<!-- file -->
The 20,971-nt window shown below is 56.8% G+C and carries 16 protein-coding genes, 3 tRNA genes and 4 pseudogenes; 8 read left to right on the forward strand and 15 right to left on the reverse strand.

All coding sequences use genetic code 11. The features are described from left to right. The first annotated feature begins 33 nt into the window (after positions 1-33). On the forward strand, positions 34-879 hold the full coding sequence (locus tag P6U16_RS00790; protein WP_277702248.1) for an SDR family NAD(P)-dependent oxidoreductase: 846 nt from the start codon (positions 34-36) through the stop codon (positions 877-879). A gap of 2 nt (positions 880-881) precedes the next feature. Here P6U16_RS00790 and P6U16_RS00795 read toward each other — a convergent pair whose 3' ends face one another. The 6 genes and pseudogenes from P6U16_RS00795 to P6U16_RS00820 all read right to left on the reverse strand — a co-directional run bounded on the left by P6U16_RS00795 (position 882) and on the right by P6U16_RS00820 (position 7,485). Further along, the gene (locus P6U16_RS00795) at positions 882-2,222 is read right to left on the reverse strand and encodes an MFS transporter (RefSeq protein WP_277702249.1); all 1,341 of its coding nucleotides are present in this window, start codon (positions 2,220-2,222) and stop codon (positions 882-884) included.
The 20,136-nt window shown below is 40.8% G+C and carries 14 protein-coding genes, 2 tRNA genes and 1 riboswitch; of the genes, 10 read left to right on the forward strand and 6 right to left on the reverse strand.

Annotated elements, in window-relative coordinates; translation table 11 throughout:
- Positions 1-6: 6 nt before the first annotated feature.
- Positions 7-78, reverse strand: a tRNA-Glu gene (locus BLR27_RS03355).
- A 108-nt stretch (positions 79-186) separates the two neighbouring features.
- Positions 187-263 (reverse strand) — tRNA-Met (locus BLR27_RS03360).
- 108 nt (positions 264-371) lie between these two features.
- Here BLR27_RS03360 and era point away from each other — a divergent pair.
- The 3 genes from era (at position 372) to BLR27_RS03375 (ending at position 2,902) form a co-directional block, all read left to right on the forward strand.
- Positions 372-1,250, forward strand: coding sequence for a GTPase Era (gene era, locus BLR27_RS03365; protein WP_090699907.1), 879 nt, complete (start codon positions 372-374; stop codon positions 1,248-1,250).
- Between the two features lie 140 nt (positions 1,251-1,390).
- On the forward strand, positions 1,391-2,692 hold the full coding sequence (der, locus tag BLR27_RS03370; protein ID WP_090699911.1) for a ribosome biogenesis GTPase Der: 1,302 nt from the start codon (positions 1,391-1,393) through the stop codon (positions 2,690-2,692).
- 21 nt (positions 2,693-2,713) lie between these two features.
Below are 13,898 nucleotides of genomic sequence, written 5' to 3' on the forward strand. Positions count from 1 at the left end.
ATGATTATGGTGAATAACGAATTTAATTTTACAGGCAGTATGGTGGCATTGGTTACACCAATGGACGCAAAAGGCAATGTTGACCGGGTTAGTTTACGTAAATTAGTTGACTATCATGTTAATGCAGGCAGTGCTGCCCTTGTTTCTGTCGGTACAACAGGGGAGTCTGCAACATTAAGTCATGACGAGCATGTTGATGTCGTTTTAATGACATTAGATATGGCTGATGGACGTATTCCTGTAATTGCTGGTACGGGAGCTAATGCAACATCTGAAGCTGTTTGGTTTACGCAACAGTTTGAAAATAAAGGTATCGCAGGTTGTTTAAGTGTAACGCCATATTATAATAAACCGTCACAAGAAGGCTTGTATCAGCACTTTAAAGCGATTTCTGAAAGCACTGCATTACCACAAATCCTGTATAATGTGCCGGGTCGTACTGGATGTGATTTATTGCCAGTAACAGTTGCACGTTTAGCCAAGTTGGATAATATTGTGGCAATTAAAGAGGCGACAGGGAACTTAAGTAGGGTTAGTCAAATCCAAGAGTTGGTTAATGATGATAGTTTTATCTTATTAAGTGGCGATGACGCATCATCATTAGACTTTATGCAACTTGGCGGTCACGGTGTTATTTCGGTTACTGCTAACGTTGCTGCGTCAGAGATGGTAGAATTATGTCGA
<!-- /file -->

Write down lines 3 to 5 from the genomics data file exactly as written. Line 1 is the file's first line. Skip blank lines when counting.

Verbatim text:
The 20,136-nt window shown below is 40.8% G+C and carries 14 protein-coding genes, 2 tRNA genes and 1 riboswitch; of the genes, 10 read left to right on the forward strand and 6 right to left on the reverse strand.

Annotated elements, in window-relative coordinates; translation table 11 throughout:
- Positions 1-6: 6 nt before the first annotated feature.